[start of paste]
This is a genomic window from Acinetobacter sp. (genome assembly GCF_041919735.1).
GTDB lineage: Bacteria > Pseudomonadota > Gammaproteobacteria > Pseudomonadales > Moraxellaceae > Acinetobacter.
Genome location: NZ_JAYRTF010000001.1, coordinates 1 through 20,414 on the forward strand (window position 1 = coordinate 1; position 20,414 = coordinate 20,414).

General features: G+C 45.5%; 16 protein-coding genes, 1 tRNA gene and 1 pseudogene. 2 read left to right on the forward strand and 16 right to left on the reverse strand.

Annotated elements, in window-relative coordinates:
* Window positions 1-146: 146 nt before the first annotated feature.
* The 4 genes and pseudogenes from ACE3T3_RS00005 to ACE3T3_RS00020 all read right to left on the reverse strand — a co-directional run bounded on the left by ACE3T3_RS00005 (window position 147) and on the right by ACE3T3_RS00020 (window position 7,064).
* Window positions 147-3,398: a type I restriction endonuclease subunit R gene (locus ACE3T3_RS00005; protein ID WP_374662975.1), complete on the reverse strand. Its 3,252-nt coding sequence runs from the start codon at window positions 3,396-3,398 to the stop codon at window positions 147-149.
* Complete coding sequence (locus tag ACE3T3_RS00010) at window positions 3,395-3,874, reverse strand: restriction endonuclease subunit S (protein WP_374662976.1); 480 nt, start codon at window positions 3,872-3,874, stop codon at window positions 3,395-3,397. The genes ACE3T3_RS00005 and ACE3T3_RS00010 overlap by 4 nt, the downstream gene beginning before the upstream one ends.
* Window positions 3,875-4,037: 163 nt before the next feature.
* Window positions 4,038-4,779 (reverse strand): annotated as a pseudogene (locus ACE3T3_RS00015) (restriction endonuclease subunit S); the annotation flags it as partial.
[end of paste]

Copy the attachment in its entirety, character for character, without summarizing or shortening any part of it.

This is a genomic window from Acinetobacter sp. (genome assembly GCF_041919735.1).
GTDB lineage: Bacteria > Pseudomonadota > Gammaproteobacteria > Pseudomonadales > Moraxellaceae > Acinetobacter.
Genome location: NZ_JAYRTF010000001.1, coordinates 1 through 20,414 on the forward strand (window position 1 = coordinate 1; position 20,414 = coordinate 20,414).

General features: G+C 45.5%; 16 protein-coding genes, 1 tRNA gene and 1 pseudogene. 2 read left to right on the forward strand and 16 right to left on the reverse strand.

Annotated elements, in window-relative coordinates:
* Window positions 1-146: 146 nt before the first annotated feature.
* The 4 genes and pseudogenes from ACE3T3_RS00005 to ACE3T3_RS00020 all read right to left on the reverse strand — a co-directional run bounded on the left by ACE3T3_RS00005 (window position 147) and on the right by ACE3T3_RS00020 (window position 7,064).
* Window positions 147-3,398: a type I restriction endonuclease subunit R gene (locus ACE3T3_RS00005; protein ID WP_374662975.1), complete on the reverse strand. Its 3,252-nt coding sequence runs from the start codon at window positions 3,396-3,398 to the stop codon at window positions 147-149.
* Complete coding sequence (locus tag ACE3T3_RS00010) at window positions 3,395-3,874, reverse strand: restriction endonuclease subunit S (protein WP_374662976.1); 480 nt, start codon at window positions 3,872-3,874, stop codon at window positions 3,395-3,397. The genes ACE3T3_RS00005 and ACE3T3_RS00010 overlap by 4 nt, the downstream gene beginning before the upstream one ends.
* Window positions 3,875-4,037: 163 nt before the next feature.
* Window positions 4,038-4,779 (reverse strand): annotated as a pseudogene (locus ACE3T3_RS00015) (restriction endonuclease subunit S); the annotation flags it as partial.